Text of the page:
- Studio 54 opened in NYC in 1977.
- Despite only being open for 33 months, the nightclub achieved legendary status, attracting some of the most famous people in the world at the time.
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On April 16, 1977, crowds of hip revelers cheered as nightclub Studio 54 first opened its doors at a building on 54th Street in New York City.
It would only be open in its original form for 33 months, but it soon became known as one of the hottest and most exclusive clubs in town, making a whopping $7 million in its first year alone.
The space would later be adapted into a theater, but Studio 54’s party scene in the ’70s and early ’80s will forever be remembered for its wild nights, high-profile guests, and massive crowds.
We’ve put together a collection of photos that will take you back 40+ years into the club.
Talia Avakian contributed reporting to an earlier version of this article.
Studio 54 officially opened its doors on April 16, 1977. The club quickly became popular, with regular crowds lingering outside in the hopes of getting in.
It was located in a building that previously housed a theater.
Steve Rubell (pictured in the short satin jacket in the center) was the co-owner of Studio 54 and often the one to determine who was cool enough to enter.
The club became notorious for its exclusivity thanks in part to Rubell’s motto: “The key to a good party is filling a room with guests more interesting than you.”
Still, the dance floor was consistently packed with people dancing to disco beats. Among the guests were an array of high-profile influencers and celebrities.
Andy Warhol was a regular there, as well as Liza Minnelli, Cher, Elton John, Sylvester Stallone, and other huge stars of the ’70s and ’80s.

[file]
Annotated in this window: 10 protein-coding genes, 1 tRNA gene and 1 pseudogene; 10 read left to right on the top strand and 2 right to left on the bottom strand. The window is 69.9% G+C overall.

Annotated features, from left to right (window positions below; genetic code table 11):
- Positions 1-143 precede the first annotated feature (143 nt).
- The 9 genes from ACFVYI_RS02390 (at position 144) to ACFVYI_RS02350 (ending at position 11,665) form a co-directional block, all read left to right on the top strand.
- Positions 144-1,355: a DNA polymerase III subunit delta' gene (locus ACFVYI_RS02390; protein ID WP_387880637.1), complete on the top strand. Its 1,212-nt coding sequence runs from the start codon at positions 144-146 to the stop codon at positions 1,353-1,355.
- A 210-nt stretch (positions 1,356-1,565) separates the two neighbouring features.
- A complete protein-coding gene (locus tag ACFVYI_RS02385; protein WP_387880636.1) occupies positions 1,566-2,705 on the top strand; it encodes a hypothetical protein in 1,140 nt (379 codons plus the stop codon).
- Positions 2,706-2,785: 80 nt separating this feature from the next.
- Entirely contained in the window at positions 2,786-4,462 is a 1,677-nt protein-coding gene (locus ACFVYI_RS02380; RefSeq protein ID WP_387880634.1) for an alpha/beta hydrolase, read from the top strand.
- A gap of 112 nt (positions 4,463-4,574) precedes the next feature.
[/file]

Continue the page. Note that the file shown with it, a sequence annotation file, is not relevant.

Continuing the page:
Singer Bette Midler is pictured greeting members of The Temptations during a party thrown to announce the soul group’s new recording contract with Atlantic Records in 1977.
Singer Grace Jones strutted through the club in colorful attire in March 1979.
Fashion designers like Diane Von Furstenberg quickly became regulars. “I had more fun at Studio 54 than in any other nightclub in the world,” Furstenberg once said in an interview with Vanity Fair.
Source: Vanity Fair
Designer Roy Halston Frowick (or just Halston), Andy Warhol, and Liza Minelli were often seen together at Studio 54. Minelli is pictured here teasing an unidentified man about his shoes as they meet on the floor before dancing.
Minelli is pictured here teasing an unidentified man about his shoes as they meet on the floor before dancing.Source: Harper’s Bazaar
The disco’s guests often donned crazy getups, like this tattered denim ensemble worn by a partier in 1979.
This brightly attired patron used a fan to cool off in the club’s lounge area in 1979.
Women wearing zoot suits — menswear with high-waisted, wide-legged, tight-cuffed, pegged trousers — could be seen hitting the dance floor.
Even busboys were scantily clad, carrying containers on their heads in gym-inspired getups.
But the dancing was just as important as the social scene.
Pictured here is Margaret Trudeau, the estranged wife of former Canadian Prime Minister Pierre Trudeau, dancing the night away in 1978. She and the prime minister would divorce in 1984.
Even Elton John pulled up the legs of his pants to join in the dancing. The singer is seen here attending a party thrown at Studio 54 in his honor in 1979.
Timothy Leary, the former American psychologist and writer known for advocating psychedelic drugs, dances while celebrating a post-premier party for the opening of the “Sgt. Pepper’s Lonely Hearts Club Band” movie in 1978.
Halloween was a huge event at Studio 54. Here, Halloween revelers dance the night away at a party on October 31, 1977.
Rock legends like Chuck Berry and Keith Richards were often spotted at Studio 54. The pair is pictured chatting away in February 1980.
Studio 54 also stood as a place to watch events like the Academy Awards, which guests observed on television screens on April 4, 1978.
At the end of the day, though, it really was about the party scene. Disco dancers would work up a sweat showing off their moves.
Not everyone loved the disco scene. Aaron Kay, a member of the counter-cultural Youth International Party, is remembered for throwing a cream pie at Rubell in January 1979, saying discos were decadent and meaningless and that his group would be launching a war against them.
While that incident didn’t stop the club from going on, a legal issue did. In 1979, the club was raided and bags full of money were found stashed within the building.
Rubell and co-owner Ian Schrager were charged and sentenced with tax evasion. Here, agents can be seen loading the files for transfer to government offices.
Studio 54 was reopened in September 1981 and continued as a club until the ’90s, when it was turned into a theater company.
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